Tom's Hardware Verdict
We like the looks of the Bitfenix Enso Mesh chassis, but at $90 (£69.80), the sub-par build quality, poor color matching between plastic and steel panels and lack of USB 3.1 Type-C are disappointing. Cases like Cooler Master's MasterBox MB500 TUF Edition offer better cooling performance and more features at a lower price.
Tempered Glass & RGB
360mm radiator support in front
No Radiator support in top
Color match issues
Mediocre thermal support, despite mesh front panel
Poor acoustic performance
Not a true E-ATX chassis
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Features and Specifications
Those looking for a new mid-tower chassis with a tempered-glass panel and RGB lighting may find Bitfenix's Enso Mesh appealing. But you'll have to be willing to overlook some design and performance drawbacks, as well as a higher-than-average price for the features it delivers.
|Motherboard Support||Mini-ITX, Micro-ATX, ATX, E-ATX (up to 10.7 inch/272mm)|
|Dimensions (HxWxD)||17.8 x 8.3 x 19.3 inches (452 x 210 x 489 mm)|
|Space Above Motherboard||1.5 inches (37mm)|
|Card Length||13.3 inches (340mm)|
|CPU Cooler Height||6.2 inches (160mm)|
|Power Supply Format||ATX|
|Internal Bays||3x 3.5" / 2x 2.5”|
|Ports/Jacks||2x USB 3.0 audio/mic jacks|
|Front Fans||1x 120mm (3x 120mm/ 2x 140mm max)|
|Rear Fans||1x 120mm|
|Top Fans||✗ (2x 120mm max)|
The Bitfenix Enso Mesh is constructed of steel, plastic, and tempered-glass and is painted black inside and out. Unfortunately, the black plastic panels do not visually match the painted metal panels, giving the case an odd two-tone look.
This smaller-than-average mid-tower ATX case measures 452 x 210 x 489 mm (17.8x8.3x19.3" DxWxH) and weighs just under 19lbs. Much of the top panel is covered by a metal-mesh filter, directly under which are mounting locations for two 120mm fans. The company also includes a flexible plastic panel for those who want to completely block off the vents in the top. This chassis is also available with a white finish.
The leading edge of the top panel is home to two USB 3.0 ports, an LED controller, headphone and microphone jacks, a hard drive activity LED, and a reset and power button. Directly behind the mesh front fascia you'll find mounting locations for two 120mm intake fans.
The removable front panel is made up of dual-layered metal mesh material that also serves as a filter. Four RGB-lit light bars live on the front of the case, one in each corner.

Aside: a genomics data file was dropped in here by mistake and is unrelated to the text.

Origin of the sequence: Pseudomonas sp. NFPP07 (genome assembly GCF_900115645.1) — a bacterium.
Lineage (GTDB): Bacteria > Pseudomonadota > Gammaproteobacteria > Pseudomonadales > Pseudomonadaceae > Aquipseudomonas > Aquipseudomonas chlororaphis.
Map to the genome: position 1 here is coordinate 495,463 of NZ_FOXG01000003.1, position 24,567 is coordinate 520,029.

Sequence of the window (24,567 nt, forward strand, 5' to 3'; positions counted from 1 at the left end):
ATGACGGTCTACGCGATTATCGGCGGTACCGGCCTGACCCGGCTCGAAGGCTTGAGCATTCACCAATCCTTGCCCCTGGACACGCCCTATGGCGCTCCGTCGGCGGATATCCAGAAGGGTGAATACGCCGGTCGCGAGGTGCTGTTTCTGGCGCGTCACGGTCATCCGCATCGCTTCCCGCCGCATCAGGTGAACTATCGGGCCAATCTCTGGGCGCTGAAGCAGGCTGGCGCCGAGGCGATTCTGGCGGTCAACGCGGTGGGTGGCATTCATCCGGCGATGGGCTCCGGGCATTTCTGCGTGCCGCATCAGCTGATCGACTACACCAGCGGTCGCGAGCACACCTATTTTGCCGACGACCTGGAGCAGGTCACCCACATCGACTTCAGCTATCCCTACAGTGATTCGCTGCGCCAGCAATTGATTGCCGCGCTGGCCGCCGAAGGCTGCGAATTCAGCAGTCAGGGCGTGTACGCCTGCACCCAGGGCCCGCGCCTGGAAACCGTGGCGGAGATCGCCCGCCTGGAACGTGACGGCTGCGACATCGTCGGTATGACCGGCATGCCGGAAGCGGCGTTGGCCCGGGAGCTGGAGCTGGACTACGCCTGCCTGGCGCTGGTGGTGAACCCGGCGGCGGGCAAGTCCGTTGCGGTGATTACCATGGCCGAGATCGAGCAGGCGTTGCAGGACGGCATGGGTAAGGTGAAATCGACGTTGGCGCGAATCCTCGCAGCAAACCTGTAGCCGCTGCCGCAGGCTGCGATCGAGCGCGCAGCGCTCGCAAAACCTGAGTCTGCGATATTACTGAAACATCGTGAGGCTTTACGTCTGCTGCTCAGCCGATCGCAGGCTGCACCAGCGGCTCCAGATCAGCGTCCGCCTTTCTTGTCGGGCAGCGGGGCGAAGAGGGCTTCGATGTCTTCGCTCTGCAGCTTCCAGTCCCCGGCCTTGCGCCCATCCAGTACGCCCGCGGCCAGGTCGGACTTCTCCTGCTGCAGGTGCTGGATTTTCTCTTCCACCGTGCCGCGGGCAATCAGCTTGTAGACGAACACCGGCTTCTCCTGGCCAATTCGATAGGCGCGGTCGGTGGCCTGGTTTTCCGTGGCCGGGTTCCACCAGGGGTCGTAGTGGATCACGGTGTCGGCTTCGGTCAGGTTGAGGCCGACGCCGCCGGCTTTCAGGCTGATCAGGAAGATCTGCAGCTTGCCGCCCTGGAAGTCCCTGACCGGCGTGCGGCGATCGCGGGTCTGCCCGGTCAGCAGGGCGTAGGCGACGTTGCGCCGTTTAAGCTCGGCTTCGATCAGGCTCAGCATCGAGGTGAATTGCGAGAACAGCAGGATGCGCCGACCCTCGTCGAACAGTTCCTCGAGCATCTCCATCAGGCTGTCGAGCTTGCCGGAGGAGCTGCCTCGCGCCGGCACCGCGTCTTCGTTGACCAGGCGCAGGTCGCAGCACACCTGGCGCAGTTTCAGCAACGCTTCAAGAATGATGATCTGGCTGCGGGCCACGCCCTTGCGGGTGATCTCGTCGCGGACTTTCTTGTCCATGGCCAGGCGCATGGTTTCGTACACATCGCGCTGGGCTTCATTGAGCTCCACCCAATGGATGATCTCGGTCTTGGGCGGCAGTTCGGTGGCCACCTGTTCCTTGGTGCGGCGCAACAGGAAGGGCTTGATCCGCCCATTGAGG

The full-coverage tempered-glass side panel is darkly tinted and held in place by rubber-coated locating pins and thumbscrews. The opposite side panel is stamped steel and attaches to the case via metal thumbscrews.
The rear of the chassis is pretty standard ATX mid-tower fare. The motherboard I/O area sits directly over the chassis' seven expansion slots. There is an opening for a bottom-mounted PSU, as well as an exhaust-fan mounting location outfitted with a 120mm fan. That location features slotted screw holes that lets you make minor adjustments to the position of the fan to fine-tune airflow or make room for system components.
The bottom of the case has a filtered hole for power-supply ventilation and four large rubber-coated plastic feet that keep the case approximately a half inch off the floor. The removable 6-inch nylon power-supply filter can be removed from the side for quick and easy maintenance and cleaning.
Overall, the fan filtration system on the Bitfenix Enso Mesh does a good job in terms of its ability to prevent dirt and dust particles from entering your system. The filter on the top of the case is attached by magnetic seals around its edge. The large metal mesh front panel also attaches to the frame via magnets. The plastic filter covering the PSU mounting location features a trademarked design called "Sideway-removable," which allows the filter slide in and out from the side of the case.
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